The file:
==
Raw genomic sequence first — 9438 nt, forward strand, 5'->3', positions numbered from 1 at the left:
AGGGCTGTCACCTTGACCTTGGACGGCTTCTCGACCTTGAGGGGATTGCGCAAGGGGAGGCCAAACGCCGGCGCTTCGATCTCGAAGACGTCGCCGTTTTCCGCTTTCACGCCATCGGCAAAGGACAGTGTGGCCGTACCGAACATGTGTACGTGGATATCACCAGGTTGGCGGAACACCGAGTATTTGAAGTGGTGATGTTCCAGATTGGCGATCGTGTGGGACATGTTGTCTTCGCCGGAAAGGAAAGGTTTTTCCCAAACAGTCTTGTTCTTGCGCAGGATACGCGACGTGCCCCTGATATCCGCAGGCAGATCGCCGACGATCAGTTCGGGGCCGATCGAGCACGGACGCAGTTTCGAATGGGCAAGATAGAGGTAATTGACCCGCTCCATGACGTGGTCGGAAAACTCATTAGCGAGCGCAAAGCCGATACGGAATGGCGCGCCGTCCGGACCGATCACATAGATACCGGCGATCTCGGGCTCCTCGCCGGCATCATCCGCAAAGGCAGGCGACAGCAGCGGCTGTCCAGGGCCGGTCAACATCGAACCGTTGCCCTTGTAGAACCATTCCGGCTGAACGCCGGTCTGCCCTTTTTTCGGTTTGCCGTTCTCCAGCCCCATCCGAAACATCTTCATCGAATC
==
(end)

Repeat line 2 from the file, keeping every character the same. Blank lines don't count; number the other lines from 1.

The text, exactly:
AGGGCTGTCACCTTGACCTTGGACGGCTTCTCGACCTTGAGGGGATTGCGCAAGGGGAGGCCAAACGCCGGCGCTTCGATCTCGAAGACGTCGCCGTTTTCCGCTTTCACGCCATCGGCAAAGGACAGTGTGGCCGTACCGAACATGTGTACGTGGATATCACCAGGTTGGCGGAACACCGAGTATTTGAAGTGGTGATGTTCCAGATTGGCGATCGTGTGGGACATGTTGTCTTCGCCGGAAAGGAAAGGTTTTTCCCAAACAGTCTTGTTCTTGCGCAGGATACGCGACGTGCCCCTGATATCCGCAGGCAGATCGCCGACGATCAGTTCGGGGCCGATCGAGCACGGACGCAGTTTCGAATGGGCAAGATAGAGGTAATTGACCCGCTCCATGACGTGGTCGGAAAACTCATTAGCGAGCGCAAAGCCGATACGGAATGGCGCGCCGTCCGGACCGATCACATAGATACCGGCGATCTCGGGCTCCTCGCCGGCATCATCCGCAAAGGCAGGCGACAGCAGCGGCTGTCCAGGGCCGGTCAACATCGAACCGTTGCCCTTGTAGAACCATTCCGGCTGAACGCCGGTCTGCCCTTTTTTCGGTTTGCCGTTCTCCAGCCCCATCCGAAACATCTTCATCGAATC